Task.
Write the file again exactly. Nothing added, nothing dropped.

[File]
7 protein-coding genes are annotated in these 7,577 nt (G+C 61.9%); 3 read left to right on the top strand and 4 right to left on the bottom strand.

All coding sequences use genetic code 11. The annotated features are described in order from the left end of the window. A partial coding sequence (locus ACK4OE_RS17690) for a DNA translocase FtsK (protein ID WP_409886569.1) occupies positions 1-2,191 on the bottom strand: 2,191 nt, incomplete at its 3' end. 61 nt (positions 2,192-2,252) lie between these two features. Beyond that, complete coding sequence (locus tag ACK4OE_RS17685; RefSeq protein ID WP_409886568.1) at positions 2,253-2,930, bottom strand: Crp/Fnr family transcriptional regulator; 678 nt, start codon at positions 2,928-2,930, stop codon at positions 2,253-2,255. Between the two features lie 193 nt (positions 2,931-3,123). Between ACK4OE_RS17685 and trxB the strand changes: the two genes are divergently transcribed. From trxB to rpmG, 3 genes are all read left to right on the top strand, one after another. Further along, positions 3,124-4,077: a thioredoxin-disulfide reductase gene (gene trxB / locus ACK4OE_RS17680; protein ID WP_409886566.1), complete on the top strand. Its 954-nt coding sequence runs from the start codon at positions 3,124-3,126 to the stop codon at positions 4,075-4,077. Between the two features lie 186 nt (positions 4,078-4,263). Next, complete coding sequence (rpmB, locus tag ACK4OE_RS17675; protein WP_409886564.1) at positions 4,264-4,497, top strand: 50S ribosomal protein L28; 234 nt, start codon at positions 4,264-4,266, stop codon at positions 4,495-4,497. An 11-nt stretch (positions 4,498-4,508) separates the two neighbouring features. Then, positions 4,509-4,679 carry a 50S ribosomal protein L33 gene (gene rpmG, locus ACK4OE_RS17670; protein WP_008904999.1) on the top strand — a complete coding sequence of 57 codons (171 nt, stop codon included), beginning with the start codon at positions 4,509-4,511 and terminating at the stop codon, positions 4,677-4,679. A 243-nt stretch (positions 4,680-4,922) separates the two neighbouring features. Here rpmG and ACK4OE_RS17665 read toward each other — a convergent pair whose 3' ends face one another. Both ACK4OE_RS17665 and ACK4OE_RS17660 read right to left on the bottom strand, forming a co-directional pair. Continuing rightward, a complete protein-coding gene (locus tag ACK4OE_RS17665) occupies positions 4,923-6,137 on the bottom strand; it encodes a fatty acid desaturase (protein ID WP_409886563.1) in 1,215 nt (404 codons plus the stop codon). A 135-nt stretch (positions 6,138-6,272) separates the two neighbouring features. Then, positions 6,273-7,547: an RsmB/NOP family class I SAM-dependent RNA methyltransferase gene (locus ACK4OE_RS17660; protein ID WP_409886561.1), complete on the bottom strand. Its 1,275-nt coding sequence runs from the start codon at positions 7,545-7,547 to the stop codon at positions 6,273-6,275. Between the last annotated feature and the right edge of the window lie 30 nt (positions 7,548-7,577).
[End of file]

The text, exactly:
7 protein-coding genes are annotated in these 7,577 nt (G+C 61.9%); 3 read left to right on the top strand and 4 right to left on the bottom strand.

All coding sequences use genetic code 11. The annotated features are described in order from the left end of the window. A partial coding sequence (locus ACK4OE_RS17690) for a DNA translocase FtsK (protein ID WP_409886569.1) occupies positions 1-2,191 on the bottom strand: 2,191 nt, incomplete at its 3' end. 61 nt (positions 2,192-2,252) lie between these two features. Beyond that, complete coding sequence (locus tag ACK4OE_RS17685; RefSeq protein ID WP_409886568.1) at positions 2,253-2,930, bottom strand: Crp/Fnr family transcriptional regulator; 678 nt, start codon at positions 2,928-2,930, stop codon at positions 2,253-2,255. Between the two features lie 193 nt (positions 2,931-3,123). Between ACK4OE_RS17685 and trxB the strand changes: the two genes are divergently transcribed. From trxB to rpmG, 3 genes are all read left to right on the top strand, one after another. Further along, positions 3,124-4,077: a thioredoxin-disulfide reductase gene (gene trxB / locus ACK4OE_RS17680; protein ID WP_409886566.1), complete on the top strand. Its 954-nt coding sequence runs from the start codon at positions 3,124-3,126 to the stop codon at positions 4,075-4,077. Between the two features lie 186 nt (positions 4,078-4,263). Next, complete coding sequence (rpmB, locus tag ACK4OE_RS17675; protein WP_409886564.1) at positions 4,264-4,497, top strand: 50S ribosomal protein L28; 234 nt, start codon at positions 4,264-4,266, stop codon at positions 4,495-4,497. An 11-nt stretch (positions 4,498-4,508) separates the two neighbouring features. Then, positions 4,509-4,679 carry a 50S ribosomal protein L33 gene (gene rpmG, locus ACK4OE_RS17670; protein WP_008904999.1) on the top strand — a complete coding sequence of 57 codons (171 nt, stop codon included), beginning with the start codon at positions 4,509-4,511 and terminating at the stop codon, positions 4,677-4,679. A 243-nt stretch (positions 4,680-4,922) separates the two neighbouring features. Here rpmG and ACK4OE_RS17665 read toward each other — a convergent pair whose 3' ends face one another. Both ACK4OE_RS17665 and ACK4OE_RS17660 read right to left on the bottom strand, forming a co-directional pair. Continuing rightward, a complete protein-coding gene (locus tag ACK4OE_RS17665) occupies positions 4,923-6,137 on the bottom strand; it encodes a fatty acid desaturase (protein ID WP_409886563.1) in 1,215 nt (404 codons plus the stop codon). A 135-nt stretch (positions 6,138-6,272) separates the two neighbouring features. Then, positions 6,273-7,547: an RsmB/NOP family class I SAM-dependent RNA methyltransferase gene (locus ACK4OE_RS17660; protein ID WP_409886561.1), complete on the bottom strand. Its 1,275-nt coding sequence runs from the start codon at positions 7,545-7,547 to the stop codon at positions 6,273-6,275. Between the last annotated feature and the right edge of the window lie 30 nt (positions 7,548-7,577).